Reality Check: The Actions of Optimism

The New Year has arrived. This year, the consistent sentiment that I’ve heard expressed is, “I hope it’s going to be better than last year!”
Will 2021 be a better year than 2020?
Some folks believe that it will be; others not so sure. One thing we can say with certainty is that we can’t predict exactly what will happen. Given that, what can we do?
It’ll come as no surprise that I’ll say that we can choose our attitude. We can choose whether we look at the new year with optimism or pessimism.
However, I’m pretty sure that if you feel like you’ve just gotten through a year where you had the stuffing kicked out of you, then deciding to choose optimism toward the new year isn’t all that simple. Even if you squeeze your eyes shut and try really, really hard, you may not be able to conjure up a magical genie who will offer you three wishes, one being a sense of optimism.
There is good news though, on the “choice of optimism” front. It comes from what could be described as a kind of behavioural hierarchy in us. Although our feelings and attitudes, such as optimism, are not that easy for us to control, we do have quite a lot of control over our actions. And our actions have a remarkable influence on our feelings.
This is a bit backwards from how we often live our lives. For example, have you ever said, “When I feel good, I’m going to do XYZ”? What I’m suggesting here is that rather than wait till you feel good, go with, “If I do XYZ, then I will feel good.”
This way of looking at actions and feelings helps with motivation, especially the motivation to get started at something difficult. Rather than waiting till you feel good to do something positive, this approach suggests doing it anyway, despite your feelings. The action itself will change your feelings.
It all boils down to this: If you want to feel optimistic, take optimistic action.
What is optimistic action? Excellent question! Here are some thoughts.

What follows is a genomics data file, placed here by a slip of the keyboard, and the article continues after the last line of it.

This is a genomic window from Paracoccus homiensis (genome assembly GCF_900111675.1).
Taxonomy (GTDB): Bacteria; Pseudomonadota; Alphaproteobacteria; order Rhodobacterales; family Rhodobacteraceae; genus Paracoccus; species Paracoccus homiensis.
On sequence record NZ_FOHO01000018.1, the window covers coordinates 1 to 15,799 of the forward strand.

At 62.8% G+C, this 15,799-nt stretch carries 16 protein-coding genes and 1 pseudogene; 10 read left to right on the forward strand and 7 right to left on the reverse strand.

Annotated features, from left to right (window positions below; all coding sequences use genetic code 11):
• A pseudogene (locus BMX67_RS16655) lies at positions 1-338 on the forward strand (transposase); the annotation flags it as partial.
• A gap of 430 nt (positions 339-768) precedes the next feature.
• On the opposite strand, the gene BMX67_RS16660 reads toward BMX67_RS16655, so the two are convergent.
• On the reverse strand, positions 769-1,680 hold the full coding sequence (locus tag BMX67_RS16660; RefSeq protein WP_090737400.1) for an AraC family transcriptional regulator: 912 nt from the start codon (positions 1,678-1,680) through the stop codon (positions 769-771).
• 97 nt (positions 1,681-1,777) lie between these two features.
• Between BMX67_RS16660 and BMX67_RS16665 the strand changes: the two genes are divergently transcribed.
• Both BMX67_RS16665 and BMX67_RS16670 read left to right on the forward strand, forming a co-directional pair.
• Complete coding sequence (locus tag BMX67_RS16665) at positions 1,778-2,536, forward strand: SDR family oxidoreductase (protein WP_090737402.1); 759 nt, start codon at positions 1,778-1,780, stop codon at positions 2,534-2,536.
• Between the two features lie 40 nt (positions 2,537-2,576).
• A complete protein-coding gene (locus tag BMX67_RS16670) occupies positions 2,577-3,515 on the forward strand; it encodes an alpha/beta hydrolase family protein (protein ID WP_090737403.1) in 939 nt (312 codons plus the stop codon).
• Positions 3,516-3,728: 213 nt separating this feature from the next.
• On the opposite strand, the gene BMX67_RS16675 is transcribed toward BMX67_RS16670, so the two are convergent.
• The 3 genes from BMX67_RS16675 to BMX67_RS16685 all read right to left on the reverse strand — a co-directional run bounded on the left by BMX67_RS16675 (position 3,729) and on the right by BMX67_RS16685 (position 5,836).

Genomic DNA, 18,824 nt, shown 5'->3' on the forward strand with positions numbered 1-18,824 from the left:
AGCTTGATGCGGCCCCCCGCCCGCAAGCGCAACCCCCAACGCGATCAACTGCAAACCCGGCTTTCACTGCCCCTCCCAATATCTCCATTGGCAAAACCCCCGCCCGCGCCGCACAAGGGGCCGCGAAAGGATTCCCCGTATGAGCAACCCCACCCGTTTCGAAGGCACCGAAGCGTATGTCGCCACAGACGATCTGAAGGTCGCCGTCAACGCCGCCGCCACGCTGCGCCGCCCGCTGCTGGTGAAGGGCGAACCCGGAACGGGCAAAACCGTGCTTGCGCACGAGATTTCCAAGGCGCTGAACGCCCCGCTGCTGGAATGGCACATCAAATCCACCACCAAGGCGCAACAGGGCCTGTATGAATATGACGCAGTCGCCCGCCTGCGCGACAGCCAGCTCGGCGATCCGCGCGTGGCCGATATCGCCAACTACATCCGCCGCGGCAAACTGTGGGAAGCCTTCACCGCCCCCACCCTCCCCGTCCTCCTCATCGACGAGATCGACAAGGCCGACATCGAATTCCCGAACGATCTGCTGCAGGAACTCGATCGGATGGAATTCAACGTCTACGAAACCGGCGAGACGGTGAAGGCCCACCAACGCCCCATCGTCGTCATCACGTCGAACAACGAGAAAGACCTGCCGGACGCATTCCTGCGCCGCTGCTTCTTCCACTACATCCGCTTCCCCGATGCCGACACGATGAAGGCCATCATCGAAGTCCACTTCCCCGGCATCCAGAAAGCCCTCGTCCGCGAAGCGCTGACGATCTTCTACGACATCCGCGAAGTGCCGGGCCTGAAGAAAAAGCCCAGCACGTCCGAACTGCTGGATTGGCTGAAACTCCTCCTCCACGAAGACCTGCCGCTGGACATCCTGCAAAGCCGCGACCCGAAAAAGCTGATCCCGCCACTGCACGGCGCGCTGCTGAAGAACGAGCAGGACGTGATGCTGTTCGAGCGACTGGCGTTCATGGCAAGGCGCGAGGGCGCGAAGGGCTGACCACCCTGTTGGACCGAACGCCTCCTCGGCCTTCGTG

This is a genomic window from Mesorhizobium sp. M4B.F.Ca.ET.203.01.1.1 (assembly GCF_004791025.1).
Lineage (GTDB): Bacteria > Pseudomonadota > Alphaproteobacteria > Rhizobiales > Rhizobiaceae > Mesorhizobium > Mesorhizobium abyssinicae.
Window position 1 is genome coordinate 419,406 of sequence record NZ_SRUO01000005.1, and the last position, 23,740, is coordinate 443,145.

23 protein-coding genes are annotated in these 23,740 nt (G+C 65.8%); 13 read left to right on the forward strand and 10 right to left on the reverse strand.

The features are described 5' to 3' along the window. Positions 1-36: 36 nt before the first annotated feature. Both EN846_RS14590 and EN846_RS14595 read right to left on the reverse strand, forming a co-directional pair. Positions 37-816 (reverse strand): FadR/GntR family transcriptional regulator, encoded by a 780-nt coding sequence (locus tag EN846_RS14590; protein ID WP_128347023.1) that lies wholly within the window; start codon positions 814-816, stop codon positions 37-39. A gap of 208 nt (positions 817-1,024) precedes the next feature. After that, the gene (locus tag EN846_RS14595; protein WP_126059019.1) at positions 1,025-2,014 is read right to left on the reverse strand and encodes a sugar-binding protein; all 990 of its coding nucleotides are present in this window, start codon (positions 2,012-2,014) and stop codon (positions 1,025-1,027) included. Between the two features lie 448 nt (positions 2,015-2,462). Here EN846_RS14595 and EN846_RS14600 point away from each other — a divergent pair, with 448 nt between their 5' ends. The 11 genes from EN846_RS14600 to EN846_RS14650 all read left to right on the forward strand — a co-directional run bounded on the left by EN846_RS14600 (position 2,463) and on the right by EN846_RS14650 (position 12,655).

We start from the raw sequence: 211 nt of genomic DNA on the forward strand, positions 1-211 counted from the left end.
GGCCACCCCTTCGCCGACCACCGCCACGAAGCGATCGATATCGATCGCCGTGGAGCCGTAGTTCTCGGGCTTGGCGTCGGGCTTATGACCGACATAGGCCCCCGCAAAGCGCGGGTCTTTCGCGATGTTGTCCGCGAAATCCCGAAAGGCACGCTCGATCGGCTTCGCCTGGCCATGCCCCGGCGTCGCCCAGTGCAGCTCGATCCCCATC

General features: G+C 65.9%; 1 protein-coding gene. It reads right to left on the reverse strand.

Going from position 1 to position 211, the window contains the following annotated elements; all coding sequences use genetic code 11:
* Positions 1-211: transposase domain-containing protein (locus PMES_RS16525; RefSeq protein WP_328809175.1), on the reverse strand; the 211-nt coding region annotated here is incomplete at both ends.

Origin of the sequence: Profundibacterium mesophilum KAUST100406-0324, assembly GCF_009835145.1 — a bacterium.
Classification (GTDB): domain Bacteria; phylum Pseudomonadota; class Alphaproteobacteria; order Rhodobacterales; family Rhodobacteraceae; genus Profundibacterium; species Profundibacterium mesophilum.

Optimistic actions focus on the long-term. For example, if you have ever planted a seed, you’ve carried out an optimistic act, haven’t you? When you plant your veggies and flowers, you are looking weeks or months ahead, with optimism. If you follow the example of Johnny Appleseed by planting trees, then you’re an optimist indeed, aren’t you?
Learning is also an optimistic action. Whether your learning is formal or informal, self-guided or program-directed, when you work to gain knowledge and understanding, you are acting in a way that says “I want to know something tomorrow that I don’t know today.” That’s optimistic.
Exercise is optimistic too, isn’t it? Trying to build a stronger, healthier body says that you want to be in good shape for the future. In fact, any health-related activities are optimistic—the good food choices you make, the positive social interactions that you choose—all of those have the inherently optimistic viewpoint of a potentially positive impact.
Finally, actions that encourage or support another are optimistic endeavours. Through actions, they say, “I believe that you have potential.”
What actions do you consider optimistic?

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